From the desk of our pastor:
Last week our children gave Kathy and me an early Mother’s Day/Father’s Day gift: tickets to the Willie Nelson concert! As a result of that amazing concert, for the last week I have been singing, “On the road again, I just can’t wait to get on the road again…” No really, I have been singing this song a LOT. Out loud. Ask Jailynne or Gray or any Land Trust staff. (Haha, now you’re singing it too!)
I think I’ve been singing that song because it really is time to get on the road again. For the past several weeks we have taken a rest from our road trip through the book of Deuteronomy to enjoy some of the lush landscape that surrounds the story of Christ’s resurrection and His post- resurrection appearances. We have also circled around “unity”–to look at it, be awed by the beauty of it, be challenged to live in it because of the profound, powerful impact that unity has where it exists among God’s people.
Now it is time to get on the road again–to pick up our walking sticks and get back on our journey through Deuteronomy. This is an important road trip. Why? In Deuteronomy God’s people are on the verge of receiving an amazing gift from Him: The Promised Land, a land more lush and abundant than anything they had ever experienced before. God desires that in this land of abundance His people experience the rich blessings of a covenant relationship with Him and that His people be a rich blessing to nations of the world. The book of Deuteronomy prepares God’s people for both: to live in the richness of relationship with Him and to extend the blessings of that relationship to the cultures and nations around them.
God has abundantly blessed Redeemer as well. He has brought us to the “land” where He wants us. Here, in this place, He wants us to enjoy the richness of the intimate relationship we have with Him through Christ. He desires that we enjoy the close, intimate relationships we can have with each other because of Christ. Additionally, He desires that we, too, be a rich blessing to the culture in which He has placed us and the nations He has placed around us. This is the challenge before us. How well are we prepared for it?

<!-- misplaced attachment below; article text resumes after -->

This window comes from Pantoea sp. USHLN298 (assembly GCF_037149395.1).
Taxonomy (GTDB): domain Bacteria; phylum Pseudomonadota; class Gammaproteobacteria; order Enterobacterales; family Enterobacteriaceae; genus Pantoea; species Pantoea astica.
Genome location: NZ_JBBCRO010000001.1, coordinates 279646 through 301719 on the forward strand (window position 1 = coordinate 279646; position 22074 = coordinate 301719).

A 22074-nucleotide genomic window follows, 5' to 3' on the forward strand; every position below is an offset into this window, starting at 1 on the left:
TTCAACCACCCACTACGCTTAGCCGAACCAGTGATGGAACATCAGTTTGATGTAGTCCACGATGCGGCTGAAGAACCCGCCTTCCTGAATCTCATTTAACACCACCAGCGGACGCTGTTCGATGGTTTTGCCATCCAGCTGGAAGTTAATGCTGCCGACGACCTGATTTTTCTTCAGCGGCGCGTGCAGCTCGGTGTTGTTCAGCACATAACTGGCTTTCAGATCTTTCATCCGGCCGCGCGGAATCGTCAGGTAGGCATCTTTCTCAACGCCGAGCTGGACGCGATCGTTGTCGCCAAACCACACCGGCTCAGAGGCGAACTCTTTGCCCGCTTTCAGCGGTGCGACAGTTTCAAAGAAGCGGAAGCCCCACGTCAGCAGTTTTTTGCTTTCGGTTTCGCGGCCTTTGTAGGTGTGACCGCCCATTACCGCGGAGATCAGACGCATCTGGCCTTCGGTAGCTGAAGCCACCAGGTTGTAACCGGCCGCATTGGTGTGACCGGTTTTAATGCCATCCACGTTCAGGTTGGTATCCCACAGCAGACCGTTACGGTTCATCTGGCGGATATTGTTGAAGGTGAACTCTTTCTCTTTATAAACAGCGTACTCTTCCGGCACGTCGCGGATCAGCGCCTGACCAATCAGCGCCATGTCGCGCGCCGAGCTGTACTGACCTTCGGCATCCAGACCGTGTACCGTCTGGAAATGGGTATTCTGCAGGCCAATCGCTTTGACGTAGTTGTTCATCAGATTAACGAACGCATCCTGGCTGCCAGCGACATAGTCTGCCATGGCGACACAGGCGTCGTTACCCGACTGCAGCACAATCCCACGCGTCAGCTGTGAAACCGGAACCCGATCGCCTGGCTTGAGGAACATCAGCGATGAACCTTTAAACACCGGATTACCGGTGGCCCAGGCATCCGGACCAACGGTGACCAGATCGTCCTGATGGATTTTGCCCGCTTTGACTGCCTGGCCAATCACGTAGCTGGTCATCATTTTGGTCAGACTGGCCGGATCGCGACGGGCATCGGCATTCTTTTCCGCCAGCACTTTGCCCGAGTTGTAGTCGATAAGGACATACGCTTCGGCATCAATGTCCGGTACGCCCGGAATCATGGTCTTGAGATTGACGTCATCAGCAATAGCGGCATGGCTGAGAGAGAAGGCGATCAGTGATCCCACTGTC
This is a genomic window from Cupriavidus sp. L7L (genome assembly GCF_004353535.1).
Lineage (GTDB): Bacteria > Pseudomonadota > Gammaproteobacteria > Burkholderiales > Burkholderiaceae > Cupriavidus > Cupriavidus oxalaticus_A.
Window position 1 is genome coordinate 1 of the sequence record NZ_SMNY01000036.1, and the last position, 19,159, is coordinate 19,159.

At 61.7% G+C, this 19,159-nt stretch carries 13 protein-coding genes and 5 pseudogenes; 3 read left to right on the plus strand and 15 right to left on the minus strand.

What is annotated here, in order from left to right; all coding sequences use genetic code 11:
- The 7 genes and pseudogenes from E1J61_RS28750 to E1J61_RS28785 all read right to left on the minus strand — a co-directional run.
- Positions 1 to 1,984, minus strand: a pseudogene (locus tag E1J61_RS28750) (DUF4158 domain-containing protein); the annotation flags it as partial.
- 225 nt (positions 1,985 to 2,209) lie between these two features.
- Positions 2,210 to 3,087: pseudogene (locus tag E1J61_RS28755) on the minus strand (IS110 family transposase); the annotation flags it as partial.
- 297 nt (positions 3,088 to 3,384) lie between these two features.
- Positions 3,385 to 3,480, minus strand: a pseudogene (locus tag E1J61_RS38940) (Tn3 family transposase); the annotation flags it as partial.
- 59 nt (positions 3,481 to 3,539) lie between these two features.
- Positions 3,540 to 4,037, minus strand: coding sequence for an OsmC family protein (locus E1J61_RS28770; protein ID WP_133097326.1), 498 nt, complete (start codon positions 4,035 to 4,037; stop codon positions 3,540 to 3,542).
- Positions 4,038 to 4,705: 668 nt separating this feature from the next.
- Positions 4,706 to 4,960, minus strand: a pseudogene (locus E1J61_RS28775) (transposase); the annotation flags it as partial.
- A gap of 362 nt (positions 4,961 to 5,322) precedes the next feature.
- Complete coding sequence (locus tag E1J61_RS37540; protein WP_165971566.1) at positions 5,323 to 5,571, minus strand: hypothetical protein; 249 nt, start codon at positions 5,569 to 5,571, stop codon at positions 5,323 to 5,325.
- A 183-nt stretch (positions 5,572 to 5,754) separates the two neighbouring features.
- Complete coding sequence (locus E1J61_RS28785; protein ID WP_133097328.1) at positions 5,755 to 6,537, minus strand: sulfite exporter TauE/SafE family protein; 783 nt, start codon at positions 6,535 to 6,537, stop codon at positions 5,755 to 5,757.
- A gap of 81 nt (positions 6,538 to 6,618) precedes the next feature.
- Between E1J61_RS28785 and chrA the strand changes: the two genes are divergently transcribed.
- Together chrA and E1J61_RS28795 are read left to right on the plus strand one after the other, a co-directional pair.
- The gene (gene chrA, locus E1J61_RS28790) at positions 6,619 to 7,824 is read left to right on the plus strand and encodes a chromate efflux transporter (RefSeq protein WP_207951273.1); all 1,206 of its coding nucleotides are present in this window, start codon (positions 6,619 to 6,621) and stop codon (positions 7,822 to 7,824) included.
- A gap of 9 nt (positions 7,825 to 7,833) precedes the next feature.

Tim Keller, in his book Center Church: Doing Balanced, Gospel-Centered Ministry in Your City, writes:
…to reach people we must appreciate and adapt to their culture, but we must also challenge and confront it. This is based on the Biblical teaching that all cultures have God’s grace and natural revelation in them, yet they are also in rebellious idolatry. If we overadapt to a culture, we have accepted the culture’s idols. If, however, we underadapt to a culture, we may have turned our own culture into an idol, an absolute. If we overadapt to a culture, we aren’t able to change people because we are not calling them to change. If we underadapt to a culture, no one will be changed because no one will listen to us; we will be confusing, offensive, or simply unpersuasive. To the degree a ministry is overadapted or underadapted to a culture, it loses life-changing power.
We want to grab on to life-changing power–not lose it. We want the Gospel to change and transform us, and we long to see it change and transform others. God prepared His people to possess the Promised Land, to be changed, and to bring change through Moses and his faithful preaching of his God-inspired message. For that reason we–with great humility and great expectation for great heart and culture transformation–get on the road again.
We’ll be back in Deuteronomy this Sunday, May 18. Listen free of charge to sermons here, including those in the Deuteronomy series.